Python SyntaxError

SyntaxError is a type of error that occurs in Python when the interpreter encounters an invalid syntax in the code. This can happen when there is a typo, a missing or extra character, or incorrect indentation. The error message will usually indicate the line number where the error occurred and provide a brief description of the problem. Here is an example of a SyntaxError:

if x = 5:
    print("x is 5")


  Cell In[2], line 1
    if x = 5:
SyntaxError: invalid syntax

This error occurred because the assignment operator = was used instead of the comparison operator == in the if statement.

Some of the common scenarios in which this occurs are –

  • Missing or incorrect syntax: This is the most common cause of SyntaxError. It occurs when there is a mistake in the syntax of the code, such as a missing parenthesis or a misplaced colon.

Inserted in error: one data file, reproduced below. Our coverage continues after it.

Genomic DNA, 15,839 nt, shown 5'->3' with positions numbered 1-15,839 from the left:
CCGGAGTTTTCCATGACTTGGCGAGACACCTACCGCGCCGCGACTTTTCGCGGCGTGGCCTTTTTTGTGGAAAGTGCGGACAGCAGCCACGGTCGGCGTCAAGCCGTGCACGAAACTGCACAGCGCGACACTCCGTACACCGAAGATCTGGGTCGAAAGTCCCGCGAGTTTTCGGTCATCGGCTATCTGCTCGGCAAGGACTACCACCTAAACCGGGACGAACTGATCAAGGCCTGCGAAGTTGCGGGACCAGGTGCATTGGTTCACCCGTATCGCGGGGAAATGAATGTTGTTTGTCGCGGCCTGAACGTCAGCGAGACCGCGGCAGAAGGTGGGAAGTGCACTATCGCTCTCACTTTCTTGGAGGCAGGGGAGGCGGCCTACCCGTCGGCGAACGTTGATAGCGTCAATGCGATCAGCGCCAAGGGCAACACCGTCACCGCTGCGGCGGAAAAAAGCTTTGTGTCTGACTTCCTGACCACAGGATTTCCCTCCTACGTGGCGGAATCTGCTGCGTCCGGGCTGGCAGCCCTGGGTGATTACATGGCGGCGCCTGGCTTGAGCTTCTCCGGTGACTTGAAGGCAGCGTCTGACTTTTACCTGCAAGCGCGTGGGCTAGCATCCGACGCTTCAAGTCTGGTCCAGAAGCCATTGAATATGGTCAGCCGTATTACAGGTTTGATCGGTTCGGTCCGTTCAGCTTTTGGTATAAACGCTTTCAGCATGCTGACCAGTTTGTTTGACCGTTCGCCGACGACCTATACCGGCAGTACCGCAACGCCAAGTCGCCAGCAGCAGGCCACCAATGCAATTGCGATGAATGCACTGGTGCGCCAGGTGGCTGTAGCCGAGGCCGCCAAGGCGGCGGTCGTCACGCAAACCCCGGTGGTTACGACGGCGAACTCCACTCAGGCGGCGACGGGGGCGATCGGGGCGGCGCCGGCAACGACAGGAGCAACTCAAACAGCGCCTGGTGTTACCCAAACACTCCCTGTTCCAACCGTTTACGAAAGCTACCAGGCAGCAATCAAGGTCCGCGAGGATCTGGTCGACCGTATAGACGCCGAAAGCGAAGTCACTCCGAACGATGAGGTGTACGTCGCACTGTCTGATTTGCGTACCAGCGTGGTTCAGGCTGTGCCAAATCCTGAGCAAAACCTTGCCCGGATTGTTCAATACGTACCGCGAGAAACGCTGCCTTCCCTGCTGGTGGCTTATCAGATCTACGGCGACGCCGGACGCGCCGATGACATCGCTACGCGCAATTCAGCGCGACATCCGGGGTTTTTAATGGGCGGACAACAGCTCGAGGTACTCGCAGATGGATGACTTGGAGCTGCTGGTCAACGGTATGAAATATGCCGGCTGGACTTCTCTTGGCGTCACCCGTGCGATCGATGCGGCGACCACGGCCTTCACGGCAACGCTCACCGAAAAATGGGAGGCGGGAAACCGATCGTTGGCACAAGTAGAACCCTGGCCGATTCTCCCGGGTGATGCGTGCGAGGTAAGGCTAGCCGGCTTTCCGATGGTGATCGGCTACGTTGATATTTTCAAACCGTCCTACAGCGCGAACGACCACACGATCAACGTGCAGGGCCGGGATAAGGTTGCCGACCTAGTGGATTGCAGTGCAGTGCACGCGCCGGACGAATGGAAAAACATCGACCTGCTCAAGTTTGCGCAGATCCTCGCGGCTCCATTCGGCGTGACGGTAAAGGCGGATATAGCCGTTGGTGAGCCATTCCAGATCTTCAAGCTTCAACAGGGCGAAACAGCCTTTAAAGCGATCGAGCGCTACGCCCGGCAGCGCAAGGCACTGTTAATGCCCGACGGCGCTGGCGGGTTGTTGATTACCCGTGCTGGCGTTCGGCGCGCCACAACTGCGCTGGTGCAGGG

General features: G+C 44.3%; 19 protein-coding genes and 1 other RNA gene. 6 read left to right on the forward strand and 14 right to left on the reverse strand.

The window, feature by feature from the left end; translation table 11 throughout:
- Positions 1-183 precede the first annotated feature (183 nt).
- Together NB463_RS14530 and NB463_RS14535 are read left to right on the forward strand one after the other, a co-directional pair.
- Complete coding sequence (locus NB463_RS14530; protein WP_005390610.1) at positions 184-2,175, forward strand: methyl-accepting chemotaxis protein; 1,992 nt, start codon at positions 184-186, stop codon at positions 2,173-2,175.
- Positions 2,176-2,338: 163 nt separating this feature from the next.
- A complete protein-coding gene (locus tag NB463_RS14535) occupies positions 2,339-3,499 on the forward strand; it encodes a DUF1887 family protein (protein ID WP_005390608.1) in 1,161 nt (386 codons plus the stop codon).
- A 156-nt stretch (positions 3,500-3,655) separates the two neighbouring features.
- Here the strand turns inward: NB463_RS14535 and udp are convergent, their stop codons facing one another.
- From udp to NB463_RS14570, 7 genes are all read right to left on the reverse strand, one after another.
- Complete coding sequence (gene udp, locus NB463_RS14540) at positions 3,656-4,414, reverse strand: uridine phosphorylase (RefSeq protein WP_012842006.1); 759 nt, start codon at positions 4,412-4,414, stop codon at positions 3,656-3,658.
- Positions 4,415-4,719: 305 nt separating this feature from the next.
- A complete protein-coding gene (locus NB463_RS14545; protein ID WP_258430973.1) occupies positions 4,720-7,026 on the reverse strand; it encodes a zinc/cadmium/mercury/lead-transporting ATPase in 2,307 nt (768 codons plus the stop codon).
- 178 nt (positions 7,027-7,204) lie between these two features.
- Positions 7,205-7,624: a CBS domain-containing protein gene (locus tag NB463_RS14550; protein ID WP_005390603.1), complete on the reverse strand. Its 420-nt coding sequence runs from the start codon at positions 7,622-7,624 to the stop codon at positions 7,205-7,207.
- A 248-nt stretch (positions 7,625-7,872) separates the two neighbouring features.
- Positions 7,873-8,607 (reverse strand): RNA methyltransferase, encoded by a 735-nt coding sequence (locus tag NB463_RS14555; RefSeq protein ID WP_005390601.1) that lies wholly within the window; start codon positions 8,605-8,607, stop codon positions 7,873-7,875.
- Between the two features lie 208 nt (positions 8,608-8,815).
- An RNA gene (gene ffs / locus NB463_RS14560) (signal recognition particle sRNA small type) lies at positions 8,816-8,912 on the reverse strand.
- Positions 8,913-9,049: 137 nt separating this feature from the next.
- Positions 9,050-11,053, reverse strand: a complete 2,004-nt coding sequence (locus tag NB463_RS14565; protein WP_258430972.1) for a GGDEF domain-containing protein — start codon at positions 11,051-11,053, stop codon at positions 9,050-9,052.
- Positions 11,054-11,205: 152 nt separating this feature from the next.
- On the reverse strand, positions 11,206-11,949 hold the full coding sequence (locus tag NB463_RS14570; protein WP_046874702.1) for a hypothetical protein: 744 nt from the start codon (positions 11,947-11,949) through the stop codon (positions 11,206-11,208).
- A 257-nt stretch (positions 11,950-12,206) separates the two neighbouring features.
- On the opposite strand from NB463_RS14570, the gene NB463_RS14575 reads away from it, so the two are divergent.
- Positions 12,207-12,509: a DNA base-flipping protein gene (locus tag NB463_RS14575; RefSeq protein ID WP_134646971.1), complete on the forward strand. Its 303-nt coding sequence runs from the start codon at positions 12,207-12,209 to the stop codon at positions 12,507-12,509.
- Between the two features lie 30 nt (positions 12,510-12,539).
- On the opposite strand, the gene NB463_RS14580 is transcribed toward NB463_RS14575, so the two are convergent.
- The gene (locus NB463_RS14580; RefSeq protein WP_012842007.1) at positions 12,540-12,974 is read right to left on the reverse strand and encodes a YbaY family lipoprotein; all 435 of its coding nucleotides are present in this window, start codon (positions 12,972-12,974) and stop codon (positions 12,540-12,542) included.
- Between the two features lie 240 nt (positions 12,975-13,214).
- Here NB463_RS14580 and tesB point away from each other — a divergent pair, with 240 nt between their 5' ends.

• Incorrect indentation: Python relies on indentation to define blocks of code. If the indentation is incorrect, a SyntaxError will be raised.
  • Invalid characters: If the code contains invalid characters, such as non-ASCII characters or special characters that are not allowed in Python, a SyntaxError will be raised.
  • Mismatched quotes: If the quotes used to define a string are not matched, a SyntaxError will be raised.
  • Incorrect use of keywords: Python has a set of reserved keywords that cannot be used as variable names. If these keywords are used incorrectly, a SyntaxError will be raised.
  • Incorrect use of operators: If operators are used incorrectly, such as using the assignment operator instead of the equality operator, a SyntaxError will be raised.

The following tutorials cover some of the common SyntaxErrors in Python and how to resolve them with the help of some examples.

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